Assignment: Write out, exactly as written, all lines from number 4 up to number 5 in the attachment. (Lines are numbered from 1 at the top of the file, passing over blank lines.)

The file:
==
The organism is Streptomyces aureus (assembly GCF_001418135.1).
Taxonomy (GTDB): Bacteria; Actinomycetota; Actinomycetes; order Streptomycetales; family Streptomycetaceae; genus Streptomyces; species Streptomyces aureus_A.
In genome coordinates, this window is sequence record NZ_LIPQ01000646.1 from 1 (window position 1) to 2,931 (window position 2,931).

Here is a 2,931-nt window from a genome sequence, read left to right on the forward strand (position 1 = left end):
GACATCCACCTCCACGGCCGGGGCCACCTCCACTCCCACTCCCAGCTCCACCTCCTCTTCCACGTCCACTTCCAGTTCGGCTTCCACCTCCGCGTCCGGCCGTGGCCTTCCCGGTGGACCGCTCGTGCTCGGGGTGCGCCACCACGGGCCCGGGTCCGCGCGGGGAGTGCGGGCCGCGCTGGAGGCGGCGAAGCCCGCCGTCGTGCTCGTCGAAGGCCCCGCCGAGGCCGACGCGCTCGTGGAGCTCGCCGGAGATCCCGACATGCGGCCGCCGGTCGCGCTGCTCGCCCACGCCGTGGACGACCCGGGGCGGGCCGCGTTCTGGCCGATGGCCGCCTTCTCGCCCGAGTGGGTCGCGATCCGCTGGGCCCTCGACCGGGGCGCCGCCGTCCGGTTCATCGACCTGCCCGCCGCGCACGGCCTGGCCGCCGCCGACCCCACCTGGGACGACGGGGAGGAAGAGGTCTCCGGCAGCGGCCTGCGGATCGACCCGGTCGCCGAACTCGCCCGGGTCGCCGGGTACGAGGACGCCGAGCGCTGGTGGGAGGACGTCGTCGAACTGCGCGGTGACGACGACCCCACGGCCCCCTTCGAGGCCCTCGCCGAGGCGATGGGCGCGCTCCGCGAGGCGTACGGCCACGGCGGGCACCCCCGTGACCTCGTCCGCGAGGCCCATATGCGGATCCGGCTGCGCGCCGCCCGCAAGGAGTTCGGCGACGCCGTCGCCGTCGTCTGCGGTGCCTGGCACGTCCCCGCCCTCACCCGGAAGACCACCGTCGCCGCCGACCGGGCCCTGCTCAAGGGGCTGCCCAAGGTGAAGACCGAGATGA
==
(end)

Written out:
Here is a 2,931-nt window from a genome sequence, read left to right on the forward strand (position 1 = left end):
GACATCCACCTCCACGGCCGGGGCCACCTCCACTCCCACTCCCAGCTCCACCTCCTCTTCCACGTCCACTTCCAGTTCGGCTTCCACCTCCGCGTCCGGCCGTGGCCTTCCCGGTGGACCGCTCGTGCTCGGGGTGCGCCACCACGGGCCCGGGTCCGCGCGGGGAGTGCGGGCCGCGCTGGAGGCGGCGAAGCCCGCCGTCGTGCTCGTCGAAGGCCCCGCCGAGGCCGACGCGCTCGTGGAGCTCGCCGGAGATCCCGACATGCGGCCGCCGGTCGCGCTGCTCGCCCACGCCGTGGACGACCCGGGGCGGGCCGCGTTCTGGCCGATGGCCGCCTTCTCGCCCGAGTGGGTCGCGATCCGCTGGGCCCTCGACCGGGGCGCCGCCGTCCGGTTCATCGACCTGCCCGCCGCGCACGGCCTGGCCGCCGCCGACCCCACCTGGGACGACGGGGAGGAAGAGGTCTCCGGCAGCGGCCTGCGGATCGACCCGGTCGCCGAACTCGCCCGGGTCGCCGGGTACGAGGACGCCGAGCGCTGGTGGGAGGACGTCGTCGAACTGCGCGGTGACGACGACCCCACGGCCCCCTTCGAGGCCCTCGCCGAGGCGATGGGCGCGCTCCGCGAGGCGTACGGCCACGGCGGGCACCCCCGTGACCTCGTCCGCGAGGCCCATATGCGGATCCGGCTGCGCGCCGCCCGCAAGGAGTTCGGCGACGCCGTCGCCGTCGTCTGCGGTGCCTGGCACGTCCCCGCCCTCACCCGGAAGACCACCGTCGCCGCCGACCGGGCCCTGCTCAAGGGGCTGCCCAAGGTGAAGACCGAGATGA